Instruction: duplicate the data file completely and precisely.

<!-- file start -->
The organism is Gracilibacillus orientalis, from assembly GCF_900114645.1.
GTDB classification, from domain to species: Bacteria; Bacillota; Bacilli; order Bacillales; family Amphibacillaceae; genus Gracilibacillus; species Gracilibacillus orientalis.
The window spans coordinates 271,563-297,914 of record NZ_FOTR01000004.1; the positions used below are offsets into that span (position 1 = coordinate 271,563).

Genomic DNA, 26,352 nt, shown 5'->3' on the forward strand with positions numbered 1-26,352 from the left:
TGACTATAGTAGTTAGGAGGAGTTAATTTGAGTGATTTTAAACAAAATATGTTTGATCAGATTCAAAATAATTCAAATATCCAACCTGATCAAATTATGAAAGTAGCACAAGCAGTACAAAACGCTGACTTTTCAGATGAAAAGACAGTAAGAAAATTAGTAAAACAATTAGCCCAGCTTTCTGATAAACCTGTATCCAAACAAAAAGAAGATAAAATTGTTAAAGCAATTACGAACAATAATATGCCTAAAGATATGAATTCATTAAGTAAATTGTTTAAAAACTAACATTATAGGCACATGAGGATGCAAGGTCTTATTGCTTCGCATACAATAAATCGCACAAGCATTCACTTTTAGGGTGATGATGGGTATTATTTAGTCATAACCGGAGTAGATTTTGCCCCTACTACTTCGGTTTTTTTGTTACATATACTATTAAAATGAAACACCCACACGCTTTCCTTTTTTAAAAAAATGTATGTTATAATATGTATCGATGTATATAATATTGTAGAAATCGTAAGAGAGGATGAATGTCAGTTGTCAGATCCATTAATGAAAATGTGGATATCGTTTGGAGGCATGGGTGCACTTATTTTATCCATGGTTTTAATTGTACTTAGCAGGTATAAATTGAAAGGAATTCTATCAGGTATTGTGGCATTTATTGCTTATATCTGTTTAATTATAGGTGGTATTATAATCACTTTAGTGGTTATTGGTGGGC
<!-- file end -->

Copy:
The organism is Gracilibacillus orientalis, from assembly GCF_900114645.1.
GTDB classification, from domain to species: Bacteria; Bacillota; Bacilli; order Bacillales; family Amphibacillaceae; genus Gracilibacillus; species Gracilibacillus orientalis.
The window spans coordinates 271,563-297,914 of record NZ_FOTR01000004.1; the positions used below are offsets into that span (position 1 = coordinate 271,563).

Genomic DNA, 26,352 nt, shown 5'->3' on the forward strand with positions numbered 1-26,352 from the left:
TGACTATAGTAGTTAGGAGGAGTTAATTTGAGTGATTTTAAACAAAATATGTTTGATCAGATTCAAAATAATTCAAATATCCAACCTGATCAAATTATGAAAGTAGCACAAGCAGTACAAAACGCTGACTTTTCAGATGAAAAGACAGTAAGAAAATTAGTAAAACAATTAGCCCAGCTTTCTGATAAACCTGTATCCAAACAAAAAGAAGATAAAATTGTTAAAGCAATTACGAACAATAATATGCCTAAAGATATGAATTCATTAAGTAAATTGTTTAAAAACTAACATTATAGGCACATGAGGATGCAAGGTCTTATTGCTTCGCATACAATAAATCGCACAAGCATTCACTTTTAGGGTGATGATGGGTATTATTTAGTCATAACCGGAGTAGATTTTGCCCCTACTACTTCGGTTTTTTTGTTACATATACTATTAAAATGAAACACCCACACGCTTTCCTTTTTTAAAAAAATGTATGTTATAATATGTATCGATGTATATAATATTGTAGAAATCGTAAGAGAGGATGAATGTCAGTTGTCAGATCCATTAATGAAAATGTGGATATCGTTTGGAGGCATGGGTGCACTTATTTTATCCATGGTTTTAATTGTACTTAGCAGGTATAAATTGAAAGGAATTCTATCAGGTATTGTGGCATTTATTGCTTATATCTGTTTAATTATAGGTGGTATTATAATCACTTTAGTGGTTATTGGTGGGC